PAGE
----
Cell culture and transfection

Human embryonic kidney (HEK) 293T cells (ATCC) were cultured in an incubator (37°C in a 5% CO2-humidified atmosphere) (61). Briefly, the medium contained Dulbecco’s Modified Eagle’s medium (Invitrogen), 10% newborn calf serum, 0.25 µg/mL of amphotericin B, 100 IU/mL of penicillin, 100 µg/mL streptomycin, 50 µg/mL of gentamicin, and 10 mM HEPES. Cells were plated into 6-well or 24-well plates pre-coated with 0.1% gelatin. At approximately 70% confluency, cells were transfected with 0.25 µg/μL MC3R with or without MRAP2 plasmids using calcium phosphate precipitation method (62). Empty vector pcDNA3.1 was used to normalize the total DNA in each well.

Flow cytometry assay

The expression of the caMC3R was quantified with flow cytometry as described earlier (53, 63), carried out by the C6 Accuri Cytometer (Accuri Cytometers, Ann Arbor, MI, USA). Four ratios (1:0, 1:1, 1:3, and 1:5) of caMC3R and caMRAP2a/caMRAP2b plasmids were co-transfected into cells in six-well plates. Fluorescence of cells transfected with empty vector (pcDNA3.1) was used for background staining. The expression of the caMC3R was calculated as the percentage of 1:0 group was set as 100% expression. The expression levels of other groups were calculated as % of the 1:0 group (63).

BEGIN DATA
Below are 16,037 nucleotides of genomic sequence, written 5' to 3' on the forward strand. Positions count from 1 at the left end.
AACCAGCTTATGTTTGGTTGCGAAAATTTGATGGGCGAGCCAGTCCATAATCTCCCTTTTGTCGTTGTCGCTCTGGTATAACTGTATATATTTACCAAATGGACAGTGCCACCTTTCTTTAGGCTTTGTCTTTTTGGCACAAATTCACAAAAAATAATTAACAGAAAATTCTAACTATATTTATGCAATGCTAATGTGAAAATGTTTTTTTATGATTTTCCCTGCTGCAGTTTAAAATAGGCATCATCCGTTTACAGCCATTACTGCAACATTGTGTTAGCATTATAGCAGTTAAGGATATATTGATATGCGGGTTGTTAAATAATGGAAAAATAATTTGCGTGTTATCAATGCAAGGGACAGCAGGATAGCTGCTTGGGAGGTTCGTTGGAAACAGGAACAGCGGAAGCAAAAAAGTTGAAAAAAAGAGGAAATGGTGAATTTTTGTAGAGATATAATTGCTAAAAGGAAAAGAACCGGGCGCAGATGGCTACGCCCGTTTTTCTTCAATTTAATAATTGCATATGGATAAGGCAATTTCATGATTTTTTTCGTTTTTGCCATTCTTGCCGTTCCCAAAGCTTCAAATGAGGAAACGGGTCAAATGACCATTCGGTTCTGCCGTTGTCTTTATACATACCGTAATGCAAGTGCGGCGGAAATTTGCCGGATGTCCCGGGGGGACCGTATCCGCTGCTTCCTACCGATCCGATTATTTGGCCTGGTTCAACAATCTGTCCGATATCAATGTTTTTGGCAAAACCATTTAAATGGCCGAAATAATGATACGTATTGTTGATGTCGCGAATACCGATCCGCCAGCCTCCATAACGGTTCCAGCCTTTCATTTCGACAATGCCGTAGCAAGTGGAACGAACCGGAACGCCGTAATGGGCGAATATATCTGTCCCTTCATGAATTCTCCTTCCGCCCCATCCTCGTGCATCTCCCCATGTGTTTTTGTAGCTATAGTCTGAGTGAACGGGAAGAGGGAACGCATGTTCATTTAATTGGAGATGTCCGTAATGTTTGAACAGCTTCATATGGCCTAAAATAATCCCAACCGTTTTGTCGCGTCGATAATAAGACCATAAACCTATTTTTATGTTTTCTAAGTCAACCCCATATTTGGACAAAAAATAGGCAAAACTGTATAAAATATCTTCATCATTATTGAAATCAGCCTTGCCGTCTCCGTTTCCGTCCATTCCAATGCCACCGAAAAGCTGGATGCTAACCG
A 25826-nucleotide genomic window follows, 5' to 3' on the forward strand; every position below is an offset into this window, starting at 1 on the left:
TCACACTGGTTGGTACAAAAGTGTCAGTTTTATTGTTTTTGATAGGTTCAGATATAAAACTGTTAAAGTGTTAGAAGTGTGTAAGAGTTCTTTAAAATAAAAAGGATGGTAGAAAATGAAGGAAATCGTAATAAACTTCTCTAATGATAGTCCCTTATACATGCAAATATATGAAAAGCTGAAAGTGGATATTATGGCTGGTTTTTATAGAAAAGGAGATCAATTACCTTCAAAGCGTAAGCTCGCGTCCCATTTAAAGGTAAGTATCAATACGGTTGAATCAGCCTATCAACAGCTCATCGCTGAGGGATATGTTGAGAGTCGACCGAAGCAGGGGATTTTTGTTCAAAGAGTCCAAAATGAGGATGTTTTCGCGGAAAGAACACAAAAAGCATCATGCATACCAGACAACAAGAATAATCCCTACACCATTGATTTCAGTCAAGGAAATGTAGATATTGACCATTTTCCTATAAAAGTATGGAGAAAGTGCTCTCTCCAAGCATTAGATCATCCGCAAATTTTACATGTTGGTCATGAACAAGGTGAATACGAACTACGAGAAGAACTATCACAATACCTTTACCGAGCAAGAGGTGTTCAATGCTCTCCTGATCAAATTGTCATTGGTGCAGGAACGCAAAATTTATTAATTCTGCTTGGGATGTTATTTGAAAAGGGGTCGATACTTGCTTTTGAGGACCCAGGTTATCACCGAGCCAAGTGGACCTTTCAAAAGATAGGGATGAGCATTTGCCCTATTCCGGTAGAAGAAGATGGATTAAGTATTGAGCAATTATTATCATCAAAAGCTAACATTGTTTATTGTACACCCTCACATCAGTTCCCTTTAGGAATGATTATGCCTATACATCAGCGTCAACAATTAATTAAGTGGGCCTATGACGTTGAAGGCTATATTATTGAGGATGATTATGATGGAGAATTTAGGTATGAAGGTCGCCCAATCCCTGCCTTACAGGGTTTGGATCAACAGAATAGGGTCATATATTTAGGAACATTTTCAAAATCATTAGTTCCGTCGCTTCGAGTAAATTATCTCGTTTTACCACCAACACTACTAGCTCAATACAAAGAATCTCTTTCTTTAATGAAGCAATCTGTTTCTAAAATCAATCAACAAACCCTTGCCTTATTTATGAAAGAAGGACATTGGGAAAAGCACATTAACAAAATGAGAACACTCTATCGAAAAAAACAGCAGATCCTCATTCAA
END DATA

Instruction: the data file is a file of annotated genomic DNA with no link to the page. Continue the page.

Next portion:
Ligand binding assays

Binding assay was described previously (43, 61). The ligands and their final concentrations used in this study were NDP-MSH (from 10−12 to 10−6 M), α-MSH (from 10−12 to 10−6 M), des-acetyl-α-MSH (from 10−12 to 10−6 M), or ACTH (1–24) (from 10−12 to 10−6 M). To investigate the modulation of caMRAP2a or caMRAP2b on the binding property of caMC3R, caMC3R (0.25 μg/μL) and caMRAP2a or caMRAP2b plasmids in two ratios (1:0 and 1:5) were applied to co-transfect cells (six-well plate), and ACTH (1–24) (from 10−11 to 10−6 M) and α-MSH (from 10−10 to 10−5 M) were used.

cAMP assays